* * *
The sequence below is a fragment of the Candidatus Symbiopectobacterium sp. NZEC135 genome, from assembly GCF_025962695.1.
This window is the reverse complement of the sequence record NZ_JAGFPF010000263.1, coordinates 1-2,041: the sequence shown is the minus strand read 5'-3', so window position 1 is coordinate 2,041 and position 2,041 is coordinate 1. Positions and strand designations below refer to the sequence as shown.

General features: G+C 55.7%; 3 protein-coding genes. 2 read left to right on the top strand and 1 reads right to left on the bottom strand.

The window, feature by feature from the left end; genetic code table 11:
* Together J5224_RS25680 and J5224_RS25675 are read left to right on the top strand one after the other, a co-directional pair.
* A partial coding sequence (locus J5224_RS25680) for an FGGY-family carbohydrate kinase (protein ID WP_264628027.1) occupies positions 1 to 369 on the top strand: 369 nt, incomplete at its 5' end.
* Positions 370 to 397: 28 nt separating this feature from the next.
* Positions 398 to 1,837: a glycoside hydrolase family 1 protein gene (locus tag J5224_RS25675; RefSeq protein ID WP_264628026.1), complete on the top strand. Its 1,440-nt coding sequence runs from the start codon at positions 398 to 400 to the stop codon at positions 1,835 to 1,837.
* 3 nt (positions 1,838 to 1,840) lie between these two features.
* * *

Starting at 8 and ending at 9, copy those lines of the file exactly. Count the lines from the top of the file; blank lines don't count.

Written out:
* Positions 398 to 1,837: a glycoside hydrolase family 1 protein gene (locus tag J5224_RS25675; RefSeq protein ID WP_264628026.1), complete on the top strand. Its 1,440-nt coding sequence runs from the start codon at positions 398 to 400 to the stop codon at positions 1,835 to 1,837.
* 3 nt (positions 1,838 to 1,840) lie between these two features.